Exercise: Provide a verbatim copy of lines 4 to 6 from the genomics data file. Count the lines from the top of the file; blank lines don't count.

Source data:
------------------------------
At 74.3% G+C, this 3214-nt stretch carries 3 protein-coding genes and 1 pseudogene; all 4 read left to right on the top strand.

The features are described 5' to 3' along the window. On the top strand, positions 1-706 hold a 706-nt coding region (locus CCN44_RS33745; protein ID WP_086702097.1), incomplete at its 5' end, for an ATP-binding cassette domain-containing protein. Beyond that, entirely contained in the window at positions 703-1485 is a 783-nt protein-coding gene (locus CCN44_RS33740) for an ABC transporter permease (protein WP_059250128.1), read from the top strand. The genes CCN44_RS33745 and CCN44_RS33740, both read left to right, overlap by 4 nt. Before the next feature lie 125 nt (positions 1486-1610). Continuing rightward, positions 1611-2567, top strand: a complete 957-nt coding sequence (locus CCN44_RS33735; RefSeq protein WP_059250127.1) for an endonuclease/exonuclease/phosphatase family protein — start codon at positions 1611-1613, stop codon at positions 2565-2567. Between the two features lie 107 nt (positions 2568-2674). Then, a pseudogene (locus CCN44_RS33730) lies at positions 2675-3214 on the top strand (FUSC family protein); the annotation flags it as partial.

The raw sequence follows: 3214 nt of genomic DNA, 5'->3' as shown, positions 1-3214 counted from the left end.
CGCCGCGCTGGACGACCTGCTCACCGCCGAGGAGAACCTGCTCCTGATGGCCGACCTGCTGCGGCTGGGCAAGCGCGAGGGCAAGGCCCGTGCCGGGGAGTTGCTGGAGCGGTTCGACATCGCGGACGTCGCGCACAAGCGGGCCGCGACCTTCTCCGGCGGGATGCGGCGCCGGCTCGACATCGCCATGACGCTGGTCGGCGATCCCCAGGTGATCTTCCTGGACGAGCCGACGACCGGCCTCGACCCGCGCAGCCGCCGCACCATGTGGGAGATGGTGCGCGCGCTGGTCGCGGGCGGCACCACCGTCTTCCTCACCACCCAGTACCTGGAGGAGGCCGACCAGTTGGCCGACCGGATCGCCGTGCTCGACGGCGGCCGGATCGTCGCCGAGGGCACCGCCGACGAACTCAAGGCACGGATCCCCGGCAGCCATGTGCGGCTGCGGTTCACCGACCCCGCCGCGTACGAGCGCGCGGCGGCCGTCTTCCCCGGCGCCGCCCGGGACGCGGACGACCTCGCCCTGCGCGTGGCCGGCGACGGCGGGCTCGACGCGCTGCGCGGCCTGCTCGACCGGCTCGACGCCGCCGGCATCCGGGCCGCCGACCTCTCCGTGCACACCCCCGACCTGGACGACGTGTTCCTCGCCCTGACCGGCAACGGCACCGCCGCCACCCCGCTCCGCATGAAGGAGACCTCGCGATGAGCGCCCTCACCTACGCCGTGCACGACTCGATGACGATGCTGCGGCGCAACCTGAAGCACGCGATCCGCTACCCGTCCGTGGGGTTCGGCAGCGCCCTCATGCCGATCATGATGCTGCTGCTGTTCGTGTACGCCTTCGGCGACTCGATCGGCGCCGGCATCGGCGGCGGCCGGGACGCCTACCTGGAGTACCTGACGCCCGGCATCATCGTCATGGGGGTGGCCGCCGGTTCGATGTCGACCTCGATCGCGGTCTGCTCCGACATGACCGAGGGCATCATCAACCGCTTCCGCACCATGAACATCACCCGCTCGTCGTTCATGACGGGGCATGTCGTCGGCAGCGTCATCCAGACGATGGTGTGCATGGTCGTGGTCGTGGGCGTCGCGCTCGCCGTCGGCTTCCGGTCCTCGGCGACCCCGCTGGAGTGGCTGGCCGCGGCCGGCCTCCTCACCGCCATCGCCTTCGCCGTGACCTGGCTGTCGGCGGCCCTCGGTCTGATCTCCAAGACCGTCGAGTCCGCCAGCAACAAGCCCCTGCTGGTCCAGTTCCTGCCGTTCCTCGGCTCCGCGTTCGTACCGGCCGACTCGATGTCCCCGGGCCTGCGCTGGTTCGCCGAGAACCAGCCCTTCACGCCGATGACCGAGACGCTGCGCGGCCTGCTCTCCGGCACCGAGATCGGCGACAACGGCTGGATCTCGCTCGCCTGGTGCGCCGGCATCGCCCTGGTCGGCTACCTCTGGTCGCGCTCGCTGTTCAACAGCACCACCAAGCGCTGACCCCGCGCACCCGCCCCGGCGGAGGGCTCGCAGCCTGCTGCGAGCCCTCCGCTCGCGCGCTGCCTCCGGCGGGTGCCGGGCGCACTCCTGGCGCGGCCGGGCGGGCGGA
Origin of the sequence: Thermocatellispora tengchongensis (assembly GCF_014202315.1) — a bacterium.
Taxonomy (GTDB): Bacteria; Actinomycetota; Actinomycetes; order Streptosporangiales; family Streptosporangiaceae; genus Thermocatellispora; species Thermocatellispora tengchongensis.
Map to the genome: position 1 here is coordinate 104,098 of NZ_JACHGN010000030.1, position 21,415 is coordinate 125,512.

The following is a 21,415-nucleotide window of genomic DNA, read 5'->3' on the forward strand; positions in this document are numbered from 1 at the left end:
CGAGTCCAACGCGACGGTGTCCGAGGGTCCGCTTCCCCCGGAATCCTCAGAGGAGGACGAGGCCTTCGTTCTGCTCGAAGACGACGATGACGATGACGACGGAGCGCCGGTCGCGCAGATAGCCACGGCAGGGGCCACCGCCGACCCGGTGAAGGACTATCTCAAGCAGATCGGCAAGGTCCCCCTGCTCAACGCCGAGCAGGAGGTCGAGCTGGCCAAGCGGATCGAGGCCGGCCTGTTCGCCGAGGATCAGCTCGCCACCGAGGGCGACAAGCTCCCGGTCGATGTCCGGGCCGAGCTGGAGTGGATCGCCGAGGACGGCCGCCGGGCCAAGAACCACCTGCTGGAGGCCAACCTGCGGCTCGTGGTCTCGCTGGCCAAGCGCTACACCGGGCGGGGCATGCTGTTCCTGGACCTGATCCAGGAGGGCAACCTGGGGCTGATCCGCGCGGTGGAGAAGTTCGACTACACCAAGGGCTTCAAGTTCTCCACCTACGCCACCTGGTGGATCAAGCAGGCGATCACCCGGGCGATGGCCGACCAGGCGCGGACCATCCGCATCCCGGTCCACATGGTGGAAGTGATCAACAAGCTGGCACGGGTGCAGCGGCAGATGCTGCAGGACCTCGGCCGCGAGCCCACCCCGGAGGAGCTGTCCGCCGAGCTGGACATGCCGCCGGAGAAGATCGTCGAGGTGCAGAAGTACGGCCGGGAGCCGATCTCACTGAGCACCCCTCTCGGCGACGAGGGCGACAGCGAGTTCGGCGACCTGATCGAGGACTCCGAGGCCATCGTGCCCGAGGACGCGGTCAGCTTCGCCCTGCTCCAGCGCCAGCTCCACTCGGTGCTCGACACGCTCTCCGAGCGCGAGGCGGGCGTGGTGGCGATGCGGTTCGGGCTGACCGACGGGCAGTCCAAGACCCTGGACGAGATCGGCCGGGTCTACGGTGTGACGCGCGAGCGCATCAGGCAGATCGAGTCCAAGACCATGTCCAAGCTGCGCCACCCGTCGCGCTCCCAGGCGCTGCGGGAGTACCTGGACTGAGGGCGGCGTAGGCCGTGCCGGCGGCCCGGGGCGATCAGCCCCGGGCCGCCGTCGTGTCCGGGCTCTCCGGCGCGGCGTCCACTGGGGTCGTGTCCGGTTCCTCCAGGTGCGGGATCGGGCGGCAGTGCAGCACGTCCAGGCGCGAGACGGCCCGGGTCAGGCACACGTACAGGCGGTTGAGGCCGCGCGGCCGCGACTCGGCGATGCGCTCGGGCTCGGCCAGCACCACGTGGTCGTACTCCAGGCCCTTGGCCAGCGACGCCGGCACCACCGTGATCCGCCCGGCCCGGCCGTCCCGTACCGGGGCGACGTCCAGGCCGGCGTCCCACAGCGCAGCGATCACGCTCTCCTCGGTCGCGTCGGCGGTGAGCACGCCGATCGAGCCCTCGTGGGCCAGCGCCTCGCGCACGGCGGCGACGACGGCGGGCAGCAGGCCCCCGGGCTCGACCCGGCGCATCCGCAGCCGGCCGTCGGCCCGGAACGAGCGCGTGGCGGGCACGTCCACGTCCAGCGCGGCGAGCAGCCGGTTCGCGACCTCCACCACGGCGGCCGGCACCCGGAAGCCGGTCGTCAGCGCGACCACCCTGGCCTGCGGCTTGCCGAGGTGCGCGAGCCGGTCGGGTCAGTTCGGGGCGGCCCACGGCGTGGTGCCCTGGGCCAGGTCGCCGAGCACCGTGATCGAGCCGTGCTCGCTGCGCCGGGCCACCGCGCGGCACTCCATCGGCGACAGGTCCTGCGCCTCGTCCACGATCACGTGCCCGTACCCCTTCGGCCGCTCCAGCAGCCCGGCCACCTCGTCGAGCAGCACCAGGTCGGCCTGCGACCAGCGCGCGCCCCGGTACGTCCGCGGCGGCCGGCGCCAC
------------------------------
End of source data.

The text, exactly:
CGCCGCGCTGGACGACCTGCTCACCGCCGAGGAGAACCTGCTCCTGATGGCCGACCTGCTGCGGCTGGGCAAGCGCGAGGGCAAGGCCCGTGCCGGGGAGTTGCTGGAGCGGTTCGACATCGCGGACGTCGCGCACAAGCGGGCCGCGACCTTCTCCGGCGGGATGCGGCGCCGGCTCGACATCGCCATGACGCTGGTCGGCGATCCCCAGGTGATCTTCCTGGACGAGCCGACGACCGGCCTCGACCCGCGCAGCCGCCGCACCATGTGGGAGATGGTGCGCGCGCTGGTCGCGGGCGGCACCACCGTCTTCCTCACCACCCAGTACCTGGAGGAGGCCGACCAGTTGGCCGACCGGATCGCCGTGCTCGACGGCGGCCGGATCGTCGCCGAGGGCACCGCCGACGAACTCAAGGCACGGATCCCCGGCAGCCATGTGCGGCTGCGGTTCACCGACCCCGCCGCGTACGAGCGCGCGGCGGCCGTCTTCCCCGGCGCCGCCCGGGACGCGGACGACCTCGCCCTGCGCGTGGCCGGCGACGGCGGGCTCGACGCGCTGCGCGGCCTGCTCGACCGGCTCGACGCCGCCGGCATCCGGGCCGCCGACCTCTCCGTGCACACCCCCGACCTGGACGACGTGTTCCTCGCCCTGACCGGCAACGGCACCGCCGCCACCCCGCTCCGCATGAAGGAGACCTCGCGATGAGCGCCCTCACCTACGCCGTGCACGACTCGATGACGATGCTGCGGCGCAACCTGAAGCACGCGATCCGCTACCCGTCCGTGGGGTTCGGCAGCGCCCTCATGCCGATCATGATGCTGCTGCTGTTCGTGTACGCCTTCGGCGACTCGATCGGCGCCGGCATCGGCGGCGGCCGGGACGCCTACCTGGAGTACCTGACGCCCGGCATCATCGTCATGGGGGTGGCCGCCGGTTCGATGTCGACCTCGATCGCGGTCTGCTCCGACATGACCGAGGGCATCATCAACCGCTTCCGCACCATGAACATCACCCGCTCGTCGTTCATGACGGGGCATGTCGTCGGCAGCGTCATCCAGACGATGGTGTGCATGGTCGTGGTCGTGGGCGTCGCGCTCGCCGTCGGCTTCCGGTCCTCGGCGACCCCGCTGGAGTGGCTGGCCGCGGCCGGCCTCCTCACCGCCATCGCCTTCGCCGTGACCTGGCTGTCGGCGGCCCTCGGTCTGATCTCCAAGACCGTCGAGTCCGCCAGCAACAAGCCCCTGCTGGTCCAGTTCCTGCCGTTCCTCGGCTCCGCGTTCGTACCGGCCGACTCGATGTCCCCGGGCCTGCGCTGGTTCGCCGAGAACCAGCCCTTCACGCCGATGACCGAGACGCTGCGCGGCCTGCTCTCCGGCACCGAGATCGGCGACAACGGCTGGATCTCGCTCGCCTGGTGCGCCGGCATCGCCCTGGTCGGCTACCTCTGGTCGCGCTCGCTGTTCAACAGCACCACCAAGCGCTGACCCCGCGCACCCGCCCCGGCGGAGGGCTCGCAGCCTGCTGCGAGCCCTCCGCTCGCGCGCTGCCTCCGGCGGGTGCCGGGCGCACTCCTGGCGCGGCCGGGCGGGCGGA
Origin of the sequence: Thermocatellispora tengchongensis (assembly GCF_014202315.1) — a bacterium.
Taxonomy (GTDB): Bacteria; Actinomycetota; Actinomycetes; order Streptosporangiales; family Streptosporangiaceae; genus Thermocatellispora; species Thermocatellispora tengchongensis.